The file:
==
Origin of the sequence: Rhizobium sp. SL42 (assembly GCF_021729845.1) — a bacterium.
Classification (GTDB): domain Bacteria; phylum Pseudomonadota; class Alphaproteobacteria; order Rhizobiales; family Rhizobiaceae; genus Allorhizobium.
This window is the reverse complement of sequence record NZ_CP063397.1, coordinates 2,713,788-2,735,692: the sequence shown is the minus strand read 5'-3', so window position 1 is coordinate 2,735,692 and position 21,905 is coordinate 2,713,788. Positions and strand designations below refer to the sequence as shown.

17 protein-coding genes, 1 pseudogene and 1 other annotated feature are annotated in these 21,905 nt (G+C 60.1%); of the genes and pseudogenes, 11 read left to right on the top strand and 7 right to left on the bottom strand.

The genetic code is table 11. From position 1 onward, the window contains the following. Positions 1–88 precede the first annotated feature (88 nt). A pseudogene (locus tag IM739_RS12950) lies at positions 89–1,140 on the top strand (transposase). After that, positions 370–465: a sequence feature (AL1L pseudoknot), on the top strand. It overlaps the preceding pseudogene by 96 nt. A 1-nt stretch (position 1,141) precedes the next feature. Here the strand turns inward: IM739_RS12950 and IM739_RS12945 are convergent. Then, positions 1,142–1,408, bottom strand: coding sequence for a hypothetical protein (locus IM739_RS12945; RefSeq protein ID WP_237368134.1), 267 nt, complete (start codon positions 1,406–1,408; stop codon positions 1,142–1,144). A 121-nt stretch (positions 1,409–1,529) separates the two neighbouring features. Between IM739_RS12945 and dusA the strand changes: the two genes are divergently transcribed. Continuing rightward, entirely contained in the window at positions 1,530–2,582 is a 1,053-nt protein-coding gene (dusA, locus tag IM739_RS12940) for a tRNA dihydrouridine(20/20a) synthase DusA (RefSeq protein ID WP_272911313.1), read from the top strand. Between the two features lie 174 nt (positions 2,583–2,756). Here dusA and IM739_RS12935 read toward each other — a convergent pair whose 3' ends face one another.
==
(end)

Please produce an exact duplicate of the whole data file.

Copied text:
Origin of the sequence: Rhizobium sp. SL42 (assembly GCF_021729845.1) — a bacterium.
Classification (GTDB): domain Bacteria; phylum Pseudomonadota; class Alphaproteobacteria; order Rhizobiales; family Rhizobiaceae; genus Allorhizobium.
This window is the reverse complement of sequence record NZ_CP063397.1, coordinates 2,713,788-2,735,692: the sequence shown is the minus strand read 5'-3', so window position 1 is coordinate 2,735,692 and position 21,905 is coordinate 2,713,788. Positions and strand designations below refer to the sequence as shown.

17 protein-coding genes, 1 pseudogene and 1 other annotated feature are annotated in these 21,905 nt (G+C 60.1%); of the genes and pseudogenes, 11 read left to right on the top strand and 7 right to left on the bottom strand.

The genetic code is table 11. From position 1 onward, the window contains the following. Positions 1–88 precede the first annotated feature (88 nt). A pseudogene (locus tag IM739_RS12950) lies at positions 89–1,140 on the top strand (transposase). After that, positions 370–465: a sequence feature (AL1L pseudoknot), on the top strand. It overlaps the preceding pseudogene by 96 nt. A 1-nt stretch (position 1,141) precedes the next feature. Here the strand turns inward: IM739_RS12950 and IM739_RS12945 are convergent. Then, positions 1,142–1,408, bottom strand: coding sequence for a hypothetical protein (locus IM739_RS12945; RefSeq protein ID WP_237368134.1), 267 nt, complete (start codon positions 1,406–1,408; stop codon positions 1,142–1,144). A 121-nt stretch (positions 1,409–1,529) separates the two neighbouring features. Between IM739_RS12945 and dusA the strand changes: the two genes are divergently transcribed. Continuing rightward, entirely contained in the window at positions 1,530–2,582 is a 1,053-nt protein-coding gene (dusA, locus tag IM739_RS12940) for a tRNA dihydrouridine(20/20a) synthase DusA (RefSeq protein ID WP_272911313.1), read from the top strand. Between the two features lie 174 nt (positions 2,583–2,756). Here dusA and IM739_RS12935 read toward each other — a convergent pair whose 3' ends face one another.